In the December issue of the LexisNexis Inhouse Counsel Newsletter – Volume 22 Number 9&10, Tom Darbyshire looks into the implications of The Corporations Amendment (Strengthening Protections for Employee Entitlements) Bill 2018 (Cth) (the Bill) that was introduced into parliament on 20 September 2018.
“Over the last year, much has been written and said in Australia about phoenixing, the process whereby the directors of a company transfer its assets or operations to another entity, leaving its debts behind and its creditors unpaid.
Such a process can also be part of legitimate corporate reconstruction, but the deliberate non-payment of employee entitlements in the liquidation process is one of the main indicators of an illegal phoenix scheme. A Bill dealing with this specific issue is currently before parliament. It imposes severe penalties on the directors and officers of companies, if the company fails to meet all its obligations to its employees.
You don’t have to be involved in an illegal phoenixing scheme to be affected by these changes. In fact, you don’t even have to be a company director or officer. If a company has employees, then the board, the managers and the advisers of that company must know about the changes that could soon occur.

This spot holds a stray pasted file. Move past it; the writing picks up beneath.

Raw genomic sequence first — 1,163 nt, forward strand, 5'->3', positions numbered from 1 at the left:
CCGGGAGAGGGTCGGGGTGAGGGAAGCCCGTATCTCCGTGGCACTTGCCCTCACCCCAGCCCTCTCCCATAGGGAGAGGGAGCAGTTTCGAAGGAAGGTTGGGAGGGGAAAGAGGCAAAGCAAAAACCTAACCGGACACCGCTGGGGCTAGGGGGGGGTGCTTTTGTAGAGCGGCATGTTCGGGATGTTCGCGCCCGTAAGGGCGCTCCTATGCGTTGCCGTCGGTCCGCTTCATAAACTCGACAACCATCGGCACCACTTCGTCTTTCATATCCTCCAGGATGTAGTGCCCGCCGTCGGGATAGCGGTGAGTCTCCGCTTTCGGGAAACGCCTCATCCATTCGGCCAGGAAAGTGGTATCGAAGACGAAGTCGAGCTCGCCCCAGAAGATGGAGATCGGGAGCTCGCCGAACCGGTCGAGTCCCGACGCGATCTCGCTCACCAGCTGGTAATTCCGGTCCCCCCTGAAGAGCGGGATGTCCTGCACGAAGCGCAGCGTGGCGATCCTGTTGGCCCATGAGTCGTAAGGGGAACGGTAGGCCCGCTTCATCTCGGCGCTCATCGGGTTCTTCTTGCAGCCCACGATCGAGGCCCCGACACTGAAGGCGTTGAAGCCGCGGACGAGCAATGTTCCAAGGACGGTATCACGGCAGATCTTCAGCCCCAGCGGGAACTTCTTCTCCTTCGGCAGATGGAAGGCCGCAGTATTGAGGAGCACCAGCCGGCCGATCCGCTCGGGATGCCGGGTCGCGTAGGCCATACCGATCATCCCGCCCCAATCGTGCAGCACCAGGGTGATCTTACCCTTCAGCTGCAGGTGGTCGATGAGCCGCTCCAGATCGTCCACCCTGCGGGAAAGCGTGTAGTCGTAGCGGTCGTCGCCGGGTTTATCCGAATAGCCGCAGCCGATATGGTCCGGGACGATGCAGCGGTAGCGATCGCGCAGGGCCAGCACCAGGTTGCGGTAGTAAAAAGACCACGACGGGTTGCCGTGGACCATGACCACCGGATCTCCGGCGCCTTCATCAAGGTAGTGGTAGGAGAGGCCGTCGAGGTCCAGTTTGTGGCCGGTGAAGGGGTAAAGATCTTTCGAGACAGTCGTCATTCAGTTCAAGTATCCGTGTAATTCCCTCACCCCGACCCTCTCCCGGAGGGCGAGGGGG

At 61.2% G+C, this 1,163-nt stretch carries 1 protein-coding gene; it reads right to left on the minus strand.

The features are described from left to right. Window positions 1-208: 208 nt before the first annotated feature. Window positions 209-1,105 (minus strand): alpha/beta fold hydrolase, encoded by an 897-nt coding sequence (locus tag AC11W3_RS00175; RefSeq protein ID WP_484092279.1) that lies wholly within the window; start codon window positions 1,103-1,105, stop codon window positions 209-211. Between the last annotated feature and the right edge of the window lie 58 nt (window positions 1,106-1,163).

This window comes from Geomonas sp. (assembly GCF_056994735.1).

The Bill is aimed at a genuine problem that must be addressed, namely the misuse by dishonest directors of the FEG. It proposes to do this in a way that might be effective, but which is not particularly consistent with allowing directors more leeway to find solutions for companies in financial distress.
The Bill is not the only piece of proposed legislation on this issue that affects company directors, but its possible impact on directors is severe. If the Bill is passed in its current form, company directors, officers and managers will have to consider the risk of criminal prosecution with any transaction affecting employee entitlements.
The consequences for directors of FEG being utilised by a company’s employees are potentially so serious that directors, and any insolvency advisors working with them, are likely to be much more circumspect about reconstruction and turnaround options if the company gets into financial difficulty.
To that extent, the effect of the Bill seems inconsistent with earlier policies promoted by the government last year.”
Click the link Directors’ Liability for Employee Entitlements by Tom Darbyshire to read the full article, courtesy of LexisNexis.
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The information published in this paper is of a general nature and should not be construed as legal advice. Whilst we aim to provide timely, relevant and accurate information, the law may change and circumstances may differ. You should not therefore act in reliance on it without first obtaining specific legal advice.